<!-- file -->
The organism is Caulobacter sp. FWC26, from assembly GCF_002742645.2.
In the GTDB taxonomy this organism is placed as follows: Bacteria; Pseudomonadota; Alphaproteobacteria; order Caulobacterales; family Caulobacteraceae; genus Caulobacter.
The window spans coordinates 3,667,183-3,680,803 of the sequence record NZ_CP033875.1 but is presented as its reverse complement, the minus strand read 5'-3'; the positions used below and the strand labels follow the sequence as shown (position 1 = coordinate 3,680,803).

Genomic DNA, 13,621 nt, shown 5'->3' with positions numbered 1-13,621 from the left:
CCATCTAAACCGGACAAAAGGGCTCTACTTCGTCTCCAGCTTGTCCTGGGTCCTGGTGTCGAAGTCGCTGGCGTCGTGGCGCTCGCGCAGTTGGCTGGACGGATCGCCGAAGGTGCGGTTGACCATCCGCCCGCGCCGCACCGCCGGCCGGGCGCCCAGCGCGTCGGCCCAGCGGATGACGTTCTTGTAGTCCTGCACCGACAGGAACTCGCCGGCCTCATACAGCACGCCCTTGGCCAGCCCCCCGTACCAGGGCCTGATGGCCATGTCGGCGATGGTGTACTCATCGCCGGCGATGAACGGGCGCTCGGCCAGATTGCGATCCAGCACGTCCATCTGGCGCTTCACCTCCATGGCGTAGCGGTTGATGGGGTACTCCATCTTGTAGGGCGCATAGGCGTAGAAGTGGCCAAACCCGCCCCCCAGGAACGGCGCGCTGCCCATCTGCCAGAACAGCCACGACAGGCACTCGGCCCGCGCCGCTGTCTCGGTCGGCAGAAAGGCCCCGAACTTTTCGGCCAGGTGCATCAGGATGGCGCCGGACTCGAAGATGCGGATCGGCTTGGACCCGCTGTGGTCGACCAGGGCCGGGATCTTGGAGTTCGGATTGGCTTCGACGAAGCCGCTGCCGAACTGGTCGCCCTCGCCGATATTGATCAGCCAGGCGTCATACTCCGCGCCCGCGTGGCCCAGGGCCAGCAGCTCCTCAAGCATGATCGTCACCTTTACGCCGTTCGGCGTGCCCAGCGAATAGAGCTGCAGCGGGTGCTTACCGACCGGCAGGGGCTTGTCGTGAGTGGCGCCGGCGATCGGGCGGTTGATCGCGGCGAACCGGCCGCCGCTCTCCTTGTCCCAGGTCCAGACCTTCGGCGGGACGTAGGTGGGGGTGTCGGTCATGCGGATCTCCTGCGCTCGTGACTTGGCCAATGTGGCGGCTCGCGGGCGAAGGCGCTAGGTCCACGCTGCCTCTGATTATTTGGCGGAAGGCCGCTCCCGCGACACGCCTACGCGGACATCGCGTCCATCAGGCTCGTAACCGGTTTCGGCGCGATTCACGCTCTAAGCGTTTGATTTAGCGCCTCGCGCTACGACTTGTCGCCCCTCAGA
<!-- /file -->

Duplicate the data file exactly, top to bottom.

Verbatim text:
The organism is Caulobacter sp. FWC26, from assembly GCF_002742645.2.
In the GTDB taxonomy this organism is placed as follows: Bacteria; Pseudomonadota; Alphaproteobacteria; order Caulobacterales; family Caulobacteraceae; genus Caulobacter.
The window spans coordinates 3,667,183-3,680,803 of the sequence record NZ_CP033875.1 but is presented as its reverse complement, the minus strand read 5'-3'; the positions used below and the strand labels follow the sequence as shown (position 1 = coordinate 3,680,803).

Genomic DNA, 13,621 nt, shown 5'->3' with positions numbered 1-13,621 from the left:
CCATCTAAACCGGACAAAAGGGCTCTACTTCGTCTCCAGCTTGTCCTGGGTCCTGGTGTCGAAGTCGCTGGCGTCGTGGCGCTCGCGCAGTTGGCTGGACGGATCGCCGAAGGTGCGGTTGACCATCCGCCCGCGCCGCACCGCCGGCCGGGCGCCCAGCGCGTCGGCCCAGCGGATGACGTTCTTGTAGTCCTGCACCGACAGGAACTCGCCGGCCTCATACAGCACGCCCTTGGCCAGCCCCCCGTACCAGGGCCTGATGGCCATGTCGGCGATGGTGTACTCATCGCCGGCGATGAACGGGCGCTCGGCCAGATTGCGATCCAGCACGTCCATCTGGCGCTTCACCTCCATGGCGTAGCGGTTGATGGGGTACTCCATCTTGTAGGGCGCATAGGCGTAGAAGTGGCCAAACCCGCCCCCCAGGAACGGCGCGCTGCCCATCTGCCAGAACAGCCACGACAGGCACTCGGCCCGCGCCGCTGTCTCGGTCGGCAGAAAGGCCCCGAACTTTTCGGCCAGGTGCATCAGGATGGCGCCGGACTCGAAGATGCGGATCGGCTTGGACCCGCTGTGGTCGACCAGGGCCGGGATCTTGGAGTTCGGATTGGCTTCGACGAAGCCGCTGCCGAACTGGTCGCCCTCGCCGATATTGATCAGCCAGGCGTCATACTCCGCGCCCGCGTGGCCCAGGGCCAGCAGCTCCTCAAGCATGATCGTCACCTTTACGCCGTTCGGCGTGCCCAGCGAATAGAGCTGCAGCGGGTGCTTACCGACCGGCAGGGGCTTGTCGTGAGTGGCGCCGGCGATCGGGCGGTTGATCGCGGCGAACCGGCCGCCGCTCTCCTTGTCCCAGGTCCAGACCTTCGGCGGGACGTAGGTGGGGGTGTCGGTCATGCGGATCTCCTGCGCTCGTGACTTGGCCAATGTGGCGGCTCGCGGGCGAAGGCGCTAGGTCCACGCTGCCTCTGATTATTTGGCGGAAGGCCGCTCCCGCGACACGCCTACGCGGACATCGCGTCCATCAGGCTCGTAACCGGTTTCGGCGCGATTCACGCTCTAAGCGTTTGATTTAGCGCCTCGCGCTACGACTTGTCGCCCCTCAGA